With the introduction of the Soulbury Constitution which was fundamentally secular in veneer and character and democratic and liberal in details, the government machinery continued until 1972 as a developing liberal democracy with.
Asanga Welikala in his book titled ‘The Failure of Jennings’ Constitutional Experiment in Ceylon’ explains thus: ‘In sum, therefore, Section 29 of the Soulbury Constitution was a classic representation of ‘manner and form’ entrenchment, which envisaged a general constitutional prohibition on ordinary legislation having the effect of discriminating, whether to impose a disability or to confer a privilege, on any community or religion (both terms being left undefined), subject to the review of the courts, unless such legislation is passed as an amendment to the constitution by the supra-majority of two-thirds of the members of the Lower House and certified by the Speaker that the due procedure has been followed.’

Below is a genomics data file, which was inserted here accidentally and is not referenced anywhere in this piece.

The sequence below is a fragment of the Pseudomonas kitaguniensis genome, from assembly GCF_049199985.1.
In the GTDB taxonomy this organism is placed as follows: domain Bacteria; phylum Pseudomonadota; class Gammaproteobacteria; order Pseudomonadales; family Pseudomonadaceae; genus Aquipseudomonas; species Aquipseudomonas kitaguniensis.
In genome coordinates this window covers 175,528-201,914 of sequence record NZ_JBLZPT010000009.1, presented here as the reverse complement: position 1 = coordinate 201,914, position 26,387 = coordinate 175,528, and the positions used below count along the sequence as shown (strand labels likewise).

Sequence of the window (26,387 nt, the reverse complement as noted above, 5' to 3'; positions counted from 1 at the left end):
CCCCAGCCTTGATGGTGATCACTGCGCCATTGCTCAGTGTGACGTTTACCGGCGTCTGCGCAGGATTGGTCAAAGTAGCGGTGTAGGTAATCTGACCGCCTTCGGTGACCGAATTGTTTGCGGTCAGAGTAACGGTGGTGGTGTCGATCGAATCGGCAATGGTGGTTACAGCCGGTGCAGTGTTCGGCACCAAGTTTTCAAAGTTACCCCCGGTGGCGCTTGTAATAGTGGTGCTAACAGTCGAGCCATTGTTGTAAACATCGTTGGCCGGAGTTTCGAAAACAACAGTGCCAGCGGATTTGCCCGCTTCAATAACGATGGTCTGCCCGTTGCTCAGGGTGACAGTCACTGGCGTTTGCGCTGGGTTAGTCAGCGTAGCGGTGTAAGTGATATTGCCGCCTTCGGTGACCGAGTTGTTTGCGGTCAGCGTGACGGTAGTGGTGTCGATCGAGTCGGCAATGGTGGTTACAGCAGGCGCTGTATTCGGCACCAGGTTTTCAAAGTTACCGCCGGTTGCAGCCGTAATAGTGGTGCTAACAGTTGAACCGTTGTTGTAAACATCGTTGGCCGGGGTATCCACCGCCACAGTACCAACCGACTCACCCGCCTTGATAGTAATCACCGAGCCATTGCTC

What happened precisely in 1970 was this. When the coalition formed by Sirimavo Bandaranaike, NM Perera and SA Wickramasinghe of the SLFP, LSSP and CP respectively were elected with a two thirds majority and with resounding endorsement of the Manifesto so presented to the people at the General Election campaign, it could be interpreted as a mandate to change the constitution in terms of the chapters and verses of the coalition manifesto. Out went the limitations presumed to be imposed by the majority on the minorities and in came a special status for Sinhalese-Buddhism.